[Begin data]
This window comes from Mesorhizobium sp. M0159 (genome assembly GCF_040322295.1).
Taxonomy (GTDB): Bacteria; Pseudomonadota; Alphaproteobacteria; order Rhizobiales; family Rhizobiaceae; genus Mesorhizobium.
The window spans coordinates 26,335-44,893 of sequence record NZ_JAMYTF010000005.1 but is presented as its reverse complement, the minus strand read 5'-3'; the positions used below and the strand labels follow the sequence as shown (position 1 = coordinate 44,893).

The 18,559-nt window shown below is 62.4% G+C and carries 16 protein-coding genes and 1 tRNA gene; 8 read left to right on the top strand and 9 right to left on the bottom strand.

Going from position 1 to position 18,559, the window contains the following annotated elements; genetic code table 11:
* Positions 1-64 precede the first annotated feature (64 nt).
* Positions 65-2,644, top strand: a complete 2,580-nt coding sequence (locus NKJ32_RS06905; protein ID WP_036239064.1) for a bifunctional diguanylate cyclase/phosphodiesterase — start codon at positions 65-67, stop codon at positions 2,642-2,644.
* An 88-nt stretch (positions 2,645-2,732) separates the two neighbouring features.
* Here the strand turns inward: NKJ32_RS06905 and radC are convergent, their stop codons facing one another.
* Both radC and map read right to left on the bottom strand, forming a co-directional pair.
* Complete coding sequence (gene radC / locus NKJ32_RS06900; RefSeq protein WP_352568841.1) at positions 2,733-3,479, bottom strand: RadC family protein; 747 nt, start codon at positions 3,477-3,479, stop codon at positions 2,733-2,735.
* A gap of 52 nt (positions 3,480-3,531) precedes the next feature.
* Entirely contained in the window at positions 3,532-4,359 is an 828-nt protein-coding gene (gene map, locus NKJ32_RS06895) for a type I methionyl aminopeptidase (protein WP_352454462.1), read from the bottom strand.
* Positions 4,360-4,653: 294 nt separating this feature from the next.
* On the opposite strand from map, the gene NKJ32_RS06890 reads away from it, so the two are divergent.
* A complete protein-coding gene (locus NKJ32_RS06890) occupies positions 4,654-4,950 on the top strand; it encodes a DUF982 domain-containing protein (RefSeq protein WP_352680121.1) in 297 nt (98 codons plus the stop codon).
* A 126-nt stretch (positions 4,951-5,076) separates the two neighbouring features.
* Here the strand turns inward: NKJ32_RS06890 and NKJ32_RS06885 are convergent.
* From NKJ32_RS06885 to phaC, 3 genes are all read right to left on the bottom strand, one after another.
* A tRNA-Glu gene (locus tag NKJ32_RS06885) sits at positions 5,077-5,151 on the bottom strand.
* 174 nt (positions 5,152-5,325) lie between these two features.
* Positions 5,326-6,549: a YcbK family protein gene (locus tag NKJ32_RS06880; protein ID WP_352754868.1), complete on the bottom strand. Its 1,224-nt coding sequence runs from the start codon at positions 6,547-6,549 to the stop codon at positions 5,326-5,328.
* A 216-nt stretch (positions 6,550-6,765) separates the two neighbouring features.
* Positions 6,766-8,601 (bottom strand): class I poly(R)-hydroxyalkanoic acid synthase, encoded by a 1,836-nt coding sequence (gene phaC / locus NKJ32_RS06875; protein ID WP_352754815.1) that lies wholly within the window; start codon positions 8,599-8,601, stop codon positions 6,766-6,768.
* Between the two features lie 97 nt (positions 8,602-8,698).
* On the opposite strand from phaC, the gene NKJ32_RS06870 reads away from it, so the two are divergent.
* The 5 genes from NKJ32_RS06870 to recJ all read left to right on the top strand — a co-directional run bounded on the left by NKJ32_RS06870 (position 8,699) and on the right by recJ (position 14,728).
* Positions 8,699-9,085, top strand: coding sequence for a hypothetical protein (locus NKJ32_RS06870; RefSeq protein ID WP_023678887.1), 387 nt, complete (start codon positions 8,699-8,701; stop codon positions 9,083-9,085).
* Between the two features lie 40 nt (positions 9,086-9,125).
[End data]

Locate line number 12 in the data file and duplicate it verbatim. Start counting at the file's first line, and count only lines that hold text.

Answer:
* A gap of 52 nt (positions 3,480-3,531) precedes the next feature.